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1. Overview

Previously, we have introduced Ratpack and its integration with Google Guice.

In this quick article, we’ll show how Ratpack can be integrated with Spring Boot.

2. Maven Dependency

Before we continue, let’s add the following dependency into our pom.xml:

<dependency>
    <groupId>io.ratpack</groupId>
    <artifactId>ratpack-spring-boot-starter</artifactId>
    <version>1.4.6</version>
    <type>pom</type>
</dependency>

The ratpack-spring-boot-starter pom dependency automatically adds ratpack-spring-boot and spring-boot-starter into our dependencies.

3. Integrating Ratpack with Spring Boot

We can embed Ratpack in Spring Boot as an alternative to servlet containers provided by Tomcat or Undertow. We only need to annotate a Spring configuration class with @EnableRatpack and declare beans of type Action<Chain>:

@SpringBootApplication
@EnableRatpack
public class EmbedRatpackApp {

    @Autowired 
    private Content content;
 
    @Autowired 
    private ArticleList list;

    @Bean
    public Action<Chain> home() {
        return chain -> chain.get(ctx -> ctx.render(content.body()));
    }

    public static void main(String[] args) {
        SpringApplication.run(EmbedRatpackApp.class, args);
    }
}

For those more familiar with Spring Boot, the Action<Chain> can act as a web filter and/or controller.

When it comes to serving static files, Ratpack registers handlers automatically for static resources under /public and /static in the @Autowired ChainConfigurers.

However, the current implementation of this “magic” depends on our project settings and development environment. So if we are to achieve stable serving of static resources in different environments, we should specify the baseDir explicitly:

@Bean
public ServerConfig ratpackServerConfig() {
    return ServerConfig
      .builder()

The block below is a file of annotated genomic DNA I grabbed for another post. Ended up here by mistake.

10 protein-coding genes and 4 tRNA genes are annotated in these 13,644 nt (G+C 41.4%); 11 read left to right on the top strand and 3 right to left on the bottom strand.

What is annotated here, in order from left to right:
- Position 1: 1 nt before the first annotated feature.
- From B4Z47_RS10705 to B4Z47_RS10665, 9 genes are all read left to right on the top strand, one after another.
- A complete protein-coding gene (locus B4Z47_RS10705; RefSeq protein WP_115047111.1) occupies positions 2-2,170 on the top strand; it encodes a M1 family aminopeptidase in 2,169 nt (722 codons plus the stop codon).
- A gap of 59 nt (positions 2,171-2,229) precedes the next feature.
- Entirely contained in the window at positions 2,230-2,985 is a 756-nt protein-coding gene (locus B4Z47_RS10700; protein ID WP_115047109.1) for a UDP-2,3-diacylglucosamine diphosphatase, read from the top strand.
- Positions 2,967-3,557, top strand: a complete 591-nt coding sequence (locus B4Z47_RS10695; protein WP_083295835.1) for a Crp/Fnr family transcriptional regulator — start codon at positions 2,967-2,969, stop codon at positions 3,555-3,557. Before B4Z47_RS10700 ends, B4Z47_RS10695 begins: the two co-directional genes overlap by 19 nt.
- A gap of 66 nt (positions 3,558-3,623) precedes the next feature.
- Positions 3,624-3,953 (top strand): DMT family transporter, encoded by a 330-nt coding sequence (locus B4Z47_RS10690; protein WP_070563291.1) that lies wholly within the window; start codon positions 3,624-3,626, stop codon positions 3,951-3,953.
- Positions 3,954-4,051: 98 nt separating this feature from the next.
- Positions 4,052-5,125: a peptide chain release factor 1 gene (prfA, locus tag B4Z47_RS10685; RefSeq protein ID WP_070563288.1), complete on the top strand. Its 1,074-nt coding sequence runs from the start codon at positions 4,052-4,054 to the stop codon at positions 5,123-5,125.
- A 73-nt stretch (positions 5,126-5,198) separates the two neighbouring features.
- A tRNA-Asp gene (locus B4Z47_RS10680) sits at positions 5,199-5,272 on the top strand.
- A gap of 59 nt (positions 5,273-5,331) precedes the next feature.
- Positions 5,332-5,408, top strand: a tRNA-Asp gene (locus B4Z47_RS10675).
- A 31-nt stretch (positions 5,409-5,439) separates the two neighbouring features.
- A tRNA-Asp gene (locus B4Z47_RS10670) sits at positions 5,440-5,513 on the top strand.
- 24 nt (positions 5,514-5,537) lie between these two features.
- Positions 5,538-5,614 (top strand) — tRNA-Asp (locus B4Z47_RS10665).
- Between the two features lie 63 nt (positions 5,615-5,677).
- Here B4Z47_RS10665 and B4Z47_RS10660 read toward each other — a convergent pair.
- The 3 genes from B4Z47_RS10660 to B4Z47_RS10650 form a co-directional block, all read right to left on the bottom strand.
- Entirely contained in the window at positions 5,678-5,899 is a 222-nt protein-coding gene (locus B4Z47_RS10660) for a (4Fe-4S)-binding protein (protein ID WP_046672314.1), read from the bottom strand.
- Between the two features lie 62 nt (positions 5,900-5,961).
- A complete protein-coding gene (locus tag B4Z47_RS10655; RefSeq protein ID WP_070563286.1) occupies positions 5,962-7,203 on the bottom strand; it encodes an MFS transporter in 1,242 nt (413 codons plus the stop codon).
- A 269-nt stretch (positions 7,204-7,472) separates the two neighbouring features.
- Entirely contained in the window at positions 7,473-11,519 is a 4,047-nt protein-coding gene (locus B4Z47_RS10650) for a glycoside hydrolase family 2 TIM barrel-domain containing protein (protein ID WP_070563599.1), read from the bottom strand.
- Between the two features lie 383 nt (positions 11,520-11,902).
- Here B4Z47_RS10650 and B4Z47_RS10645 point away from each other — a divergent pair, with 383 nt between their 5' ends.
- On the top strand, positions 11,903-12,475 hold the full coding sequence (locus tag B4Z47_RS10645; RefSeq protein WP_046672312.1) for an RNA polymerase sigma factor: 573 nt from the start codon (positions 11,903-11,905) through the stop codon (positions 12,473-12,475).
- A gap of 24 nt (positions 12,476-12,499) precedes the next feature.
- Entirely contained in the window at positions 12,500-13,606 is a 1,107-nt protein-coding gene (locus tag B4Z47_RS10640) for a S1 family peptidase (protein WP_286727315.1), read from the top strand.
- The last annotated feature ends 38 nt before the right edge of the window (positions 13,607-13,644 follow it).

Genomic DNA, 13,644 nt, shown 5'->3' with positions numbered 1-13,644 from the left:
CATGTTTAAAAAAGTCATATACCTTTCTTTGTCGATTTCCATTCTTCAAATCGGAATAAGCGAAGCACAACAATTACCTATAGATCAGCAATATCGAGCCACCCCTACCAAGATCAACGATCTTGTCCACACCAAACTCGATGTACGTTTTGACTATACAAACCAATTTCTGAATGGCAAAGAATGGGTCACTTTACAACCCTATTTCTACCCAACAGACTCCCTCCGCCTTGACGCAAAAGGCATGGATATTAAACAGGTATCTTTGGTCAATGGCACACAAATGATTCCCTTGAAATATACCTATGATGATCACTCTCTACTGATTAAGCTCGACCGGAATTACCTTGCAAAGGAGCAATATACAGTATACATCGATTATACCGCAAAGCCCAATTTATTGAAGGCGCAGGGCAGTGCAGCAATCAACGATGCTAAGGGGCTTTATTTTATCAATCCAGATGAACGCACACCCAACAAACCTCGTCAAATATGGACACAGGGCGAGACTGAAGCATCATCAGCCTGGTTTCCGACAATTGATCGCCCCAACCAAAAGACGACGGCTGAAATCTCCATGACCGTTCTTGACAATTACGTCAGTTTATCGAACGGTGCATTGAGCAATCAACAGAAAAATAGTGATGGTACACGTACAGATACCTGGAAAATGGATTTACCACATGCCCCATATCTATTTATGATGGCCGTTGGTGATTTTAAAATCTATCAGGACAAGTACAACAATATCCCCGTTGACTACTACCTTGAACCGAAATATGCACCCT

.findBaseDir("static")
      .build();
}

The code above assumes that we have a static folder under classpath. Also, we name the ServerConfig bean to ratpackServerConfig to override the default bean registered in RatpackConfiguration.

Then we can test our application with ratpack-test:

MainClassApplicationUnderTest appUnderTest
  = new MainClassApplicationUnderTest(EmbedRatpackApp.class);

@Test
public void whenSayHello_thenGotWelcomeMessage() {
    assertEquals("hello baeldung!", appUnderTest
      .getHttpClient()
      .getText("/hello"));
}

@Test
public void whenRequestList_thenGotArticles()  {
    assertEquals(3, appUnderTest
      .getHttpClient()
      .getText("/list")
      .split(",").length);
}

@Test
public void whenRequestStaticResource_thenGotStaticContent() {
    assertThat(appUnderTest
      .getHttpClient()
      .getText("/"), containsString("page is static"));
}

4. Integrating Spring Boot with Ratpack

First, we will register required beans in a Spring configuration class:

@Configuration
public class Config {

    @Bean
    public Content content() {
        return () -> "hello baeldung!";
    }
}

Then we can create a registry easily using the convenience method spring(…) provided by ratpack-spring-boot:

public class EmbedSpringBootApp {

    public static void main(String[] args) throws Exception {
        RatpackServer.start(server -> server
          .registry(spring(Config.class))
          .handlers(chain -> chain.get(ctx -> ctx.render(ctx
            .get(Content.class)
            .body()))));
    }
}

In Ratpack, registries are used for inter-handler communication in request processing. The Context object that we use in handlers implements the Registry interface.

Here, a ListableBeanFactory instance provided by Spring Boot is adapted to a Registry, to back the registry in Handler‘s Context. Thus when we want to get an object of a specific type from Context, the ListableBeanFactory will be used to look up the matching beans.

5. Summary

In this tutorial, we explored how to integrate Spring Boot and Ratpack.

As always, the full implementation is available over on Github.

Go deeper into Spring Security with the course:

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